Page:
On May 25 this year the European Commission implemented the General Data Protection Regulation (GDPR) which describes very stringent data collection, processing and storage rules for businesses operating in the European Union. Why should anyone in Australia be concerned?
According to the European Commission website, the law applies to:

  1.  a company or entity which processes personal data as part of the activities of one of its branches established in the EU, regardless of where the data is processed; or
  2.  a company  established outside the EU offering goods/services (paid or for free) or monitoring the behaviour of individuals in the EU.

That means that if your business has a presence in the EU or collects and processes personal data of EU citizens, there’s a possibility you could be affected by the GDPR. Note that this applies to EU citizens currently residing in Australia, so the catchment area is quite wide.
The legislation was introduced in response to repeated egregious data breaches and misuse by large institutions which put the comfort, safety and privacy of unassuming customers at risk. It provides that organisations be more diligent and accountable with personal data, with the threat of very hefty fines for failure to comply.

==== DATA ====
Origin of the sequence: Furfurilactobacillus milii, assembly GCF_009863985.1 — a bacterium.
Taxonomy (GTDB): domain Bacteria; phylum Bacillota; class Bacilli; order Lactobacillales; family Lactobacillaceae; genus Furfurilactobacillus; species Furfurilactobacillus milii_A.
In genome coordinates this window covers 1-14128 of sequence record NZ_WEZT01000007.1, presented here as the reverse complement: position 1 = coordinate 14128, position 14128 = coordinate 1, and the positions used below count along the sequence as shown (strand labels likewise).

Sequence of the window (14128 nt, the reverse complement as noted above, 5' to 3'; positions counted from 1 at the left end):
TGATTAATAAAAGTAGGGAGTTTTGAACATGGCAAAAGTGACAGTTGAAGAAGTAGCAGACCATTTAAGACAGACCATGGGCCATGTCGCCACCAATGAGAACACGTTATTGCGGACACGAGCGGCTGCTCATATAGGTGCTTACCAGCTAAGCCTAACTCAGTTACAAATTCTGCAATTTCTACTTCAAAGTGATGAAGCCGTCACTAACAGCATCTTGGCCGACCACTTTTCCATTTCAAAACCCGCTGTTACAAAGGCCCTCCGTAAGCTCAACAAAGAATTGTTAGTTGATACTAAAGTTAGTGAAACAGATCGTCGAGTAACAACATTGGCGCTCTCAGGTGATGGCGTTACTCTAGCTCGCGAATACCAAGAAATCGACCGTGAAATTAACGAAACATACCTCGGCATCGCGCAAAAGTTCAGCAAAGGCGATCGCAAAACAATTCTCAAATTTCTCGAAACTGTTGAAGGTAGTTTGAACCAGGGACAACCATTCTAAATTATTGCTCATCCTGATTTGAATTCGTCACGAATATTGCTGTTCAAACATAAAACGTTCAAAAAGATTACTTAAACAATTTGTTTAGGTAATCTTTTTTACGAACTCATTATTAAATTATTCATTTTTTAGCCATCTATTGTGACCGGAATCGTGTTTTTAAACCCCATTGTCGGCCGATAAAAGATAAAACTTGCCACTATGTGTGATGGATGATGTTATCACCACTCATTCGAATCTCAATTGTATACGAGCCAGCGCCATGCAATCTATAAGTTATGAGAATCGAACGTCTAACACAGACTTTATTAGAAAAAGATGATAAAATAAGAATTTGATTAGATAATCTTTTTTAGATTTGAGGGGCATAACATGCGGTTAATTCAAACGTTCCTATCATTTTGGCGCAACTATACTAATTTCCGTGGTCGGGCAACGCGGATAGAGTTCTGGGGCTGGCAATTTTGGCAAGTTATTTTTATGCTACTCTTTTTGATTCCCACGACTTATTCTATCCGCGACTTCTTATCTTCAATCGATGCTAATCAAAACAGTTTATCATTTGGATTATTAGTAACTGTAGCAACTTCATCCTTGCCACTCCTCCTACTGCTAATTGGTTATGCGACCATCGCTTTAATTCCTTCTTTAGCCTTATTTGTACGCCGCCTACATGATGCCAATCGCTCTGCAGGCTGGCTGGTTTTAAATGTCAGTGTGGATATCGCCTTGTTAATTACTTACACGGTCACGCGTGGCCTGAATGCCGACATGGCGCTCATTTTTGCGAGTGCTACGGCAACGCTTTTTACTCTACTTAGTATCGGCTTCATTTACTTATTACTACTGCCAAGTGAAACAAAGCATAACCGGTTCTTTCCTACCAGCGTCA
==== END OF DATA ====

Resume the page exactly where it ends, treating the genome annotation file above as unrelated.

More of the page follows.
Under the new rules, customers will have more control over their personal data with the right to access it, transfer it and have it erased.
While only a number of organisations outside the EU are currently affected by the GDPR, there is speculation that more countries will eventually adopt similar rules.
Meanwhile, Australian privacy laws already overlap many of the GDPR provisions.
There are two precepts in the GDPR that all business owners should pay attention to.
The first relates to consent and states that it must be freely given; fully informed; given for a specific purpose; can be clearly shown to have been given with intent; and can be withdrawn.
The second deals with “legitimate interest”, that is, proving that a customer has demonstrated genuine interest in your organisation, and that providing their data will benefit them in the way described by the organisation.
These are relevant when it comes to collecting email lists and compiling customer databases.
You may have received emails recently from a number of institutions advising you of updated terms and conditions and requesting your explicit consent for them to have and use your data. That’s GDPR in action.
Please note that the information given here is incomplete and should not be considered official advise.
For detailed verified information visit the official government websites or consult a professional.
Office of Australian Information Commissioner – GDPR in Australia
Office of Australian Information Commissioner – Privacy Laws
European Commission – GDPR

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